4-9-17 Palm and Passion Sunday The Cross- Turning the Other Cheek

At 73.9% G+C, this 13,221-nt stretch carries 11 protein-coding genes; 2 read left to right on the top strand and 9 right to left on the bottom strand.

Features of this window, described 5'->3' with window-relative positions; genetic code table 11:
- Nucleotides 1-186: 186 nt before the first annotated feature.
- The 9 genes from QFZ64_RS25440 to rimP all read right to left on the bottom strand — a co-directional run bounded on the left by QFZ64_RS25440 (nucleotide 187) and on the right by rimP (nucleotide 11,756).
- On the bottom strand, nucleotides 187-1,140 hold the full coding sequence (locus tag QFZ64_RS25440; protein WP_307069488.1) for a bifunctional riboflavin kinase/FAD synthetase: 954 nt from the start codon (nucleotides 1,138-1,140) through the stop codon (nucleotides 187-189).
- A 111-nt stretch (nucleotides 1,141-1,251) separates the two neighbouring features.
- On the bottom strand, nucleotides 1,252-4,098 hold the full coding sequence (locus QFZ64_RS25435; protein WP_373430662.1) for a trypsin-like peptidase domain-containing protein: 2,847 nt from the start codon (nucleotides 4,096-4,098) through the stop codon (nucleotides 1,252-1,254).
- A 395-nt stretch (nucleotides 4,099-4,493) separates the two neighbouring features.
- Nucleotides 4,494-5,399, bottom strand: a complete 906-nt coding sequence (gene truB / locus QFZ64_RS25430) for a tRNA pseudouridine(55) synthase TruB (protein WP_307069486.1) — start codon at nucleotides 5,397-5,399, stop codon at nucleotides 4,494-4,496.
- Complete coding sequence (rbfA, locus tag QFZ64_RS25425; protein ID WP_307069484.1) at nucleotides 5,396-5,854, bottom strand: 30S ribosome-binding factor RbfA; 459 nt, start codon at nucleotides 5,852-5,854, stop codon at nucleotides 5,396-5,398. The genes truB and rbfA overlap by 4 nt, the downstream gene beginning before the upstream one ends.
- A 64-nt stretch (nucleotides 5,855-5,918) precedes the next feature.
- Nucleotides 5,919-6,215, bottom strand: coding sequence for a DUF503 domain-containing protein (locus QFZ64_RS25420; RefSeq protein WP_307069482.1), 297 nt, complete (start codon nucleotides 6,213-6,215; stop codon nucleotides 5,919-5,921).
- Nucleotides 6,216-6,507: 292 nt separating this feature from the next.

The Cross as Turning the Other Cheek Mt. 27; Palm/Passion Sunday 4/9/17 LMPC Dr. Ben Sloan